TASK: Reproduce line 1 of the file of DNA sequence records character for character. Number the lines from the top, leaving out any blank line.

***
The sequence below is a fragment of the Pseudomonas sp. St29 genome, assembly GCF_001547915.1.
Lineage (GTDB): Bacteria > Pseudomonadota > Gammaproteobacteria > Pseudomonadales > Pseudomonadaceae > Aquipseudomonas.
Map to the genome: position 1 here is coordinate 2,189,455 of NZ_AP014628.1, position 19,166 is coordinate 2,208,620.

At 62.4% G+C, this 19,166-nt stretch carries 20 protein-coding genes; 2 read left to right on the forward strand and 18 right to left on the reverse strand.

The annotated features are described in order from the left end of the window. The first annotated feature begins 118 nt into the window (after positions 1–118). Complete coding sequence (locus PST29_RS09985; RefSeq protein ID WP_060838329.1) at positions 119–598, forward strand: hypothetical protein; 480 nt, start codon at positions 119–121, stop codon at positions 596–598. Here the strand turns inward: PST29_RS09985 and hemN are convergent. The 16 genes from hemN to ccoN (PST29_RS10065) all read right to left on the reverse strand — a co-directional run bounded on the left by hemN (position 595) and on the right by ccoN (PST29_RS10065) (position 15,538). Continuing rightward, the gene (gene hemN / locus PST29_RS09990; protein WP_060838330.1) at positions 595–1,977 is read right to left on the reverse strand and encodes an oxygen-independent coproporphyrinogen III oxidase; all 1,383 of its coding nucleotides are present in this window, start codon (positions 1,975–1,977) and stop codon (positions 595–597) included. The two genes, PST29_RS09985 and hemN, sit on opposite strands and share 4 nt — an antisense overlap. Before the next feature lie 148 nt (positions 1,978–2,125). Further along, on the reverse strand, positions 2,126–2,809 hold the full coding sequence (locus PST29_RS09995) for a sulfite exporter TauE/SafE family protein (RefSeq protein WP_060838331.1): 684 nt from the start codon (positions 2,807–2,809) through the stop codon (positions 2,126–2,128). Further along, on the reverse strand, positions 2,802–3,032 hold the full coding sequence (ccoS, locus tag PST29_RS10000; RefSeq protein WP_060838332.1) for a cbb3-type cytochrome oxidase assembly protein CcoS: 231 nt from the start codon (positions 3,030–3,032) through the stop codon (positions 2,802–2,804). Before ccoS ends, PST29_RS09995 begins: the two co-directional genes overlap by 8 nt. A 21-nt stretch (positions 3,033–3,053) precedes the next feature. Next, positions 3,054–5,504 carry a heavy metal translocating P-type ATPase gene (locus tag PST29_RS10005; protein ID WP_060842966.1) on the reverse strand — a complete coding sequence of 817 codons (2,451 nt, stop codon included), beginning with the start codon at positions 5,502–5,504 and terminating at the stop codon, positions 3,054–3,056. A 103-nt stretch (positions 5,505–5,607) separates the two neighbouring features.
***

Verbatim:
The sequence below is a fragment of the Pseudomonas sp. St29 genome, assembly GCF_001547915.1.